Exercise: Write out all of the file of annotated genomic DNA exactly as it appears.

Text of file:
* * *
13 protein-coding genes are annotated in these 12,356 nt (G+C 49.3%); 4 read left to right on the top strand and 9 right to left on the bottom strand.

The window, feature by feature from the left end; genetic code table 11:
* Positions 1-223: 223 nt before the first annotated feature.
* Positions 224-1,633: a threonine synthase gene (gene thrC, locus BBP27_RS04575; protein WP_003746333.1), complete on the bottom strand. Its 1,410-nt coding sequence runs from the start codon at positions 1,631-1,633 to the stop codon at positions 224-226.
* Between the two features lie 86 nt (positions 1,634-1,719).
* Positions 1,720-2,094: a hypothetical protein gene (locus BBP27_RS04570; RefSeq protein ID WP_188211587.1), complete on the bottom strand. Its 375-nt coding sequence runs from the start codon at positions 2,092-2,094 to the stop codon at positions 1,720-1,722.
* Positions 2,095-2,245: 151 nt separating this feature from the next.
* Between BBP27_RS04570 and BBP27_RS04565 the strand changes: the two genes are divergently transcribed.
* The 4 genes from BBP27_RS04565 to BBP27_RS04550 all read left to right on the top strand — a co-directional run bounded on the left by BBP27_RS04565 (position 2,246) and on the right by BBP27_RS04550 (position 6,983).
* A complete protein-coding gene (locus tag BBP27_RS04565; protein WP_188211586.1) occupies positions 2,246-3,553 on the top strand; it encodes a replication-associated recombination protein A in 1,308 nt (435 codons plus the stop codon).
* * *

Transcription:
13 protein-coding genes are annotated in these 12,356 nt (G+C 49.3%); 4 read left to right on the top strand and 9 right to left on the bottom strand.

The window, feature by feature from the left end; genetic code table 11:
* Positions 1-223: 223 nt before the first annotated feature.
* Positions 224-1,633: a threonine synthase gene (gene thrC, locus BBP27_RS04575; protein WP_003746333.1), complete on the bottom strand. Its 1,410-nt coding sequence runs from the start codon at positions 1,631-1,633 to the stop codon at positions 224-226.
* Between the two features lie 86 nt (positions 1,634-1,719).
* Positions 1,720-2,094: a hypothetical protein gene (locus BBP27_RS04570; RefSeq protein ID WP_188211587.1), complete on the bottom strand. Its 375-nt coding sequence runs from the start codon at positions 2,092-2,094 to the stop codon at positions 1,720-1,722.
* Positions 2,095-2,245: 151 nt separating this feature from the next.
* Between BBP27_RS04570 and BBP27_RS04565 the strand changes: the two genes are divergently transcribed.
* The 4 genes from BBP27_RS04565 to BBP27_RS04550 all read left to right on the top strand — a co-directional run bounded on the left by BBP27_RS04565 (position 2,246) and on the right by BBP27_RS04550 (position 6,983).
* A complete protein-coding gene (locus tag BBP27_RS04565; protein WP_188211586.1) occupies positions 2,246-3,553 on the top strand; it encodes a replication-associated recombination protein A in 1,308 nt (435 codons plus the stop codon).